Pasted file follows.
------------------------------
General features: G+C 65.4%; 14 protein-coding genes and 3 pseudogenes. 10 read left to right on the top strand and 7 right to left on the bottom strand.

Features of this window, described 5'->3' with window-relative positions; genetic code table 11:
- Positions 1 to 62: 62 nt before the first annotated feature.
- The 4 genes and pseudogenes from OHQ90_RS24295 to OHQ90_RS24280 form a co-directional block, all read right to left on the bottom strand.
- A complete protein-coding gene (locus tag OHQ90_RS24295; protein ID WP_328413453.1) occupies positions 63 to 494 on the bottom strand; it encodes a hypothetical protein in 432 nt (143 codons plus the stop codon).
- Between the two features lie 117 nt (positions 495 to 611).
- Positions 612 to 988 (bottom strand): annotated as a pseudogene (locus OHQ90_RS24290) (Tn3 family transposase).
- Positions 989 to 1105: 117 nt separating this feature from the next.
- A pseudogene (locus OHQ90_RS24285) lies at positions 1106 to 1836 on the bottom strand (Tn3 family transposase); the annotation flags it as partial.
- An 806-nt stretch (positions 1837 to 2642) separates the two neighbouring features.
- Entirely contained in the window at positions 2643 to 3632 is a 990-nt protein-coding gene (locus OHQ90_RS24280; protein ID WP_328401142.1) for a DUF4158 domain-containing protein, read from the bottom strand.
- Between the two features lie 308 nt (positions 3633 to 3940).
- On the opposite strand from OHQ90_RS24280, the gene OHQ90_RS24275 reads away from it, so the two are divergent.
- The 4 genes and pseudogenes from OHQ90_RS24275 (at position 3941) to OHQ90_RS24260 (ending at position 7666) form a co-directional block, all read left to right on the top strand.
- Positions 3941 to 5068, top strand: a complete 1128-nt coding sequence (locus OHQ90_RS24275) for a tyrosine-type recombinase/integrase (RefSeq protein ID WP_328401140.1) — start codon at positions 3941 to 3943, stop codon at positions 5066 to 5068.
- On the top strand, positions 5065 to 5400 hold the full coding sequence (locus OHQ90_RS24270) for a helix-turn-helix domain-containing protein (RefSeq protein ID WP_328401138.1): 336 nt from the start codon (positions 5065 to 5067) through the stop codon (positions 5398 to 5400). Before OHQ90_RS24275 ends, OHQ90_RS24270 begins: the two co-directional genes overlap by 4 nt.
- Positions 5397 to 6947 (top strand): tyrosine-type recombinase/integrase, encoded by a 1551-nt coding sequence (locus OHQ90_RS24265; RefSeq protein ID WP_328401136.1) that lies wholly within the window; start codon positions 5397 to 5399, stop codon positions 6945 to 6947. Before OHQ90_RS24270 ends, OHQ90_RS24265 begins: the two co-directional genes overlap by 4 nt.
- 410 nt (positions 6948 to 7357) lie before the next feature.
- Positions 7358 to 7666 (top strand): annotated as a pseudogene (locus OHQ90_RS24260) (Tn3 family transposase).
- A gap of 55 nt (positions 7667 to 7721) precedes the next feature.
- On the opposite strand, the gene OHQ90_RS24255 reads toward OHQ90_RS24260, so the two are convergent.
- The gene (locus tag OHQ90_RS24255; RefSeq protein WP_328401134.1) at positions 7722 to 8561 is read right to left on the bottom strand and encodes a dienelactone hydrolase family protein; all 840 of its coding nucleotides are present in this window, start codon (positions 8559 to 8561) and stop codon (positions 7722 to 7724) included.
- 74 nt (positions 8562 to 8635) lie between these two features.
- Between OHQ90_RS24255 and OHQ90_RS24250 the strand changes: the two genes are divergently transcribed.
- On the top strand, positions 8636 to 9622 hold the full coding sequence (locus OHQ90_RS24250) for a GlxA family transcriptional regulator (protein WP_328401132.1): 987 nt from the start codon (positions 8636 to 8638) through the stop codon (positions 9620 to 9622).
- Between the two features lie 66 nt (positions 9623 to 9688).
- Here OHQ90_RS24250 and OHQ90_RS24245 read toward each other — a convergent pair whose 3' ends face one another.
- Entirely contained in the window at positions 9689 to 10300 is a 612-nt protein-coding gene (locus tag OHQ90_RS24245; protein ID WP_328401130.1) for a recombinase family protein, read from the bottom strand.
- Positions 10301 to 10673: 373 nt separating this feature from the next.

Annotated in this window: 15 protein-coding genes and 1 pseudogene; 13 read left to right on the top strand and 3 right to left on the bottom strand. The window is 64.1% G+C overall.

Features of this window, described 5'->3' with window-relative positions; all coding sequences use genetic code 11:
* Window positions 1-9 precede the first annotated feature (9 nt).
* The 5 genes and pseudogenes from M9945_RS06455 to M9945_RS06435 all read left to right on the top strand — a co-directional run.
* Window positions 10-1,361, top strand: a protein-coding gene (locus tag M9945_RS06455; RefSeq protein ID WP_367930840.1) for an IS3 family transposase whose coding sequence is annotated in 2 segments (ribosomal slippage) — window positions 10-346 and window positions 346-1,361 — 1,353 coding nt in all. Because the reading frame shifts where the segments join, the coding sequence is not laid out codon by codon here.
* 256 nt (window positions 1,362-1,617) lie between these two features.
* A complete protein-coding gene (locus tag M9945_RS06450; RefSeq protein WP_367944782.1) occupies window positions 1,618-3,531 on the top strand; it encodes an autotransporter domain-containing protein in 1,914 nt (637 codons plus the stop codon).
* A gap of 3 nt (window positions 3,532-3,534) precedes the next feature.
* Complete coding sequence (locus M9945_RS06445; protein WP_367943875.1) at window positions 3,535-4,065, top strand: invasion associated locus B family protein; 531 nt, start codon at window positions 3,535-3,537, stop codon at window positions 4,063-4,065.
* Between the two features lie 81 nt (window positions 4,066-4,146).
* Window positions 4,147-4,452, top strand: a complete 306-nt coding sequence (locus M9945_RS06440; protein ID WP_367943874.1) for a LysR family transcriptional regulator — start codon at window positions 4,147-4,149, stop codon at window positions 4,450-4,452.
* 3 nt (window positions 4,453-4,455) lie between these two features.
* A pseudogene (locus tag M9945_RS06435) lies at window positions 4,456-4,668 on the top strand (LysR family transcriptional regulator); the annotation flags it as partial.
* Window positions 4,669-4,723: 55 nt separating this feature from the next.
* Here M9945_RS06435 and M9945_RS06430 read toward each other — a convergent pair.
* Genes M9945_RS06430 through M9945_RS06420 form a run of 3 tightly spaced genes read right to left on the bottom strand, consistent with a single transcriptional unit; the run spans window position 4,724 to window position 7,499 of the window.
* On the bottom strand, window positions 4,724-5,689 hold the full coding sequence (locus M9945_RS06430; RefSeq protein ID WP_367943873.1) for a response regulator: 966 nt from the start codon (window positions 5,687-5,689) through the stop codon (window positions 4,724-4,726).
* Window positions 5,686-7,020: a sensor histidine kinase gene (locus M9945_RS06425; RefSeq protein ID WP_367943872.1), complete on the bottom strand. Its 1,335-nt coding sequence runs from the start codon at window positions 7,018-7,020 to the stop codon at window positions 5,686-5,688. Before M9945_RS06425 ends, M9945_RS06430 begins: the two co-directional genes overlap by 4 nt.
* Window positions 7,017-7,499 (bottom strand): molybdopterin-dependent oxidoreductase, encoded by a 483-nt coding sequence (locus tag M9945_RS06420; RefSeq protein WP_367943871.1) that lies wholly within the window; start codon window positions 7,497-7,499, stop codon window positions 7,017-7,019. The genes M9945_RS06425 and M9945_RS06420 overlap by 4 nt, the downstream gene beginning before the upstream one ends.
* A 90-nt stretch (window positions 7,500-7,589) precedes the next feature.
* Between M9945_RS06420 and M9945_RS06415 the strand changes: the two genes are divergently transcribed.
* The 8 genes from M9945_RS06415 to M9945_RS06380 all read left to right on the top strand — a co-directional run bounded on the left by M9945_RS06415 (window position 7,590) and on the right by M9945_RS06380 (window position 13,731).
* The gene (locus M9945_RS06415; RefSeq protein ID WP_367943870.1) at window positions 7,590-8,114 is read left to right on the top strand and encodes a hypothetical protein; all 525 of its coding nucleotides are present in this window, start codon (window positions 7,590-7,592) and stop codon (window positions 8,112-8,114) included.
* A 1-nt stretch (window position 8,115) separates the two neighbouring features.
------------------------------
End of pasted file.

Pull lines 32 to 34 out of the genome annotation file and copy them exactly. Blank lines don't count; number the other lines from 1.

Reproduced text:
* Window positions 1-9 precede the first annotated feature (9 nt).
* The 5 genes and pseudogenes from M9945_RS06455 to M9945_RS06435 all read left to right on the top strand — a co-directional run.
* Window positions 10-1,361, top strand: a protein-coding gene (locus tag M9945_RS06455; RefSeq protein ID WP_367930840.1) for an IS3 family transposase whose coding sequence is annotated in 2 segments (ribosomal slippage) — window positions 10-346 and window positions 346-1,361 — 1,353 coding nt in all. Because the reading frame shifts where the segments join, the coding sequence is not laid out codon by codon here.